Episode Eleven: Capuchon

This week, we traveled to Baton Rouge and sat down with Dr. Carolyn Ware, a folklorist and an associate professor in the Department of English at Louisiana State University, to talk about the tradition of Cajun Mardi Gras. Carolyn has spent years talking to Cajun Mardi Gras communities about their traditions, and, no, it’s not just a knockoff of the New Orleans Mardi Gras. Carolyn educates us on what Cajun Mardi Gras is, who participates and why it’s still important.


Tee Mamou Mardi Gras Partner Dance | Photo: Carolyn Ware

Tee Mamou Mardi Gras Partner Dance | Photo: Carolyn Ware


During Cajun Mardi Gras, townspeople dress up, disguising their identities, and travel through the countryside knocking on neighbors’ doors for handouts, such as food or money. If the hosts ask for a dance, they oblige. The reward is usually something that will go into the community’s gumbo at the end of the night, like rice, sausage grease, or chicken. Carolyn says if the costumes, door-knocks, and treats sound familiar, it’s because Cajun Mardi Gras comes from the same mid-winter traditions that birthed trick-or-treating.


A Tee Mamou Mardi Gras in a tree | Photo: Carolyn Ware

A Tee Mamou Mardi Gras in a tree | Photo: Carolyn Ware


Carolyn paints a picture of Cajun Mardi Gras: A sheriff's car leads the procession with flashing headlights. Wagons of men and women, often separated by gender, follow behind. Mardi Gras dress in bright, pajama-like outfits, scary masks, and French-inspired conical hats called capuchons. Musicians or a three-piece band accompany the group playing traditional Cajun Mardi Gras songs.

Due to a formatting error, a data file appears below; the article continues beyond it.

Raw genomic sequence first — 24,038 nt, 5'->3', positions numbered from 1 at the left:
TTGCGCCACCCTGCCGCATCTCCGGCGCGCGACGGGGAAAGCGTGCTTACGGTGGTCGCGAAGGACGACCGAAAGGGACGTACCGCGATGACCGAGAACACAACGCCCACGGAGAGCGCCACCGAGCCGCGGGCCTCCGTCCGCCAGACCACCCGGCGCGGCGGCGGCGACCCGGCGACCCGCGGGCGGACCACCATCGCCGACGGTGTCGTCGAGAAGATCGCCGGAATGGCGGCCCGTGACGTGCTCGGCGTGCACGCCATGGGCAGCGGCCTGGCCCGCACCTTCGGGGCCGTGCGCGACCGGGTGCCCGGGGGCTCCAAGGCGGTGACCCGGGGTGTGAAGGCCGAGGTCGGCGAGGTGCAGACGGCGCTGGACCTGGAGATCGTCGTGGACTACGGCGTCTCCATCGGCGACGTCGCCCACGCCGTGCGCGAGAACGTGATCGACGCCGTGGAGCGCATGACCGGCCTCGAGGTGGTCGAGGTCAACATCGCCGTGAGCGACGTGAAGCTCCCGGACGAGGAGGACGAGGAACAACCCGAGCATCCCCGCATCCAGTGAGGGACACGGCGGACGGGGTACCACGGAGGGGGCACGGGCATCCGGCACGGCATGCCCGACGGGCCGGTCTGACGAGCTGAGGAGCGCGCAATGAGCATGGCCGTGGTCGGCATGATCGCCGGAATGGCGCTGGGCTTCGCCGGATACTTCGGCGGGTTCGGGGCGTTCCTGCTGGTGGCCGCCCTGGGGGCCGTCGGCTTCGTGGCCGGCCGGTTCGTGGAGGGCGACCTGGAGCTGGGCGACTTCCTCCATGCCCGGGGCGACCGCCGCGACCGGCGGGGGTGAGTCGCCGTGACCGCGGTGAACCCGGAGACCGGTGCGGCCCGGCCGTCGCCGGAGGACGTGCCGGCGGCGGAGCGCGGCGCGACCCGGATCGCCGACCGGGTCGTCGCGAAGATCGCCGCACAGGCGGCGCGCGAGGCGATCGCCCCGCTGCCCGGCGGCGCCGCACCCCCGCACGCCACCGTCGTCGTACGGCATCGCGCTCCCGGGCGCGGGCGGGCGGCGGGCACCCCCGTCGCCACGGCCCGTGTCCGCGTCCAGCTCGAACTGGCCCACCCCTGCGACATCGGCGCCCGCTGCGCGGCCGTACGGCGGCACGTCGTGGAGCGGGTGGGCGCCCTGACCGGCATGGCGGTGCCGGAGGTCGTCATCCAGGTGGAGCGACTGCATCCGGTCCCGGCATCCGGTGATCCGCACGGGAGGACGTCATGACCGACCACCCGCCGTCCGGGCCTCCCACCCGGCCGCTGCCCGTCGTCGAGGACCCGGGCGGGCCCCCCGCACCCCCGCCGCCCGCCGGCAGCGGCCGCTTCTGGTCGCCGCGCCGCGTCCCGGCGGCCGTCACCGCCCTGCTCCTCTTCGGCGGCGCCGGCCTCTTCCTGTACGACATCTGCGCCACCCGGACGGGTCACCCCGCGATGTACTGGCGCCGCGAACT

Carolyn became interested in Cajun Mardi Gras because all of the scholarship she read positioned it as a hypermasculine event. Majority-women Cajun Mardi Gras do exist in Louisiana, but Carolyn argues that women have always been central to the tradition. They design and make the costumes and capuchons, and they cook the gumbo at the end of the night. Women-run Cajun Mardi Gras became more popular in the 1950s and ‘60s after World War II as gender roles began to change around the country. Men are still the captains in these celebrations so that women can have a free night. “Women wanted to cut loose and be silly,” Carolyn says. “They’re moms the rest of the time. On this one day, they wanted to be the ones that cut up.” She’s fascinated with how women think about their role in Cajun Mardi Gras, and with how they perform it. Carolyn mentions that the women’s suits and masks are the ones catching the imaginations of outsiders.


Berline Boone, Basile Mardi Gras | Carolyn Ware

Berline Boone, Basile Mardi Gras | Carolyn Ware


Cajun Mardi Gras has faced its share of criticism as it becomes more visible and as attitudes around social issues and gender change. Carolyn says Cajun Mardi Gras is about pushing boundaries. Men still dress in stereotypical and exaggerated feminine styles. Some runs still have a blackface character or Native caricature. Gina asks if there’s a spectrum of opinions around the more problematic parts of the tradition, and Carolyn affirms that there is. As rural towns become more diverse and more integrated, some changes are occurring. For the most, however, Carolyn says Mardi Gras runs don’t want outsiders telling them what to do with their traditions.


Basile Mardi Gras | Photo: Carolyn Ware

Basile Mardi Gras | Photo: Carolyn Ware


The tradition remains important in rural Louisiana because it builds family, community, and connections to home. You can read more about Carolyn's work and Cajun Mardi Gras here and here.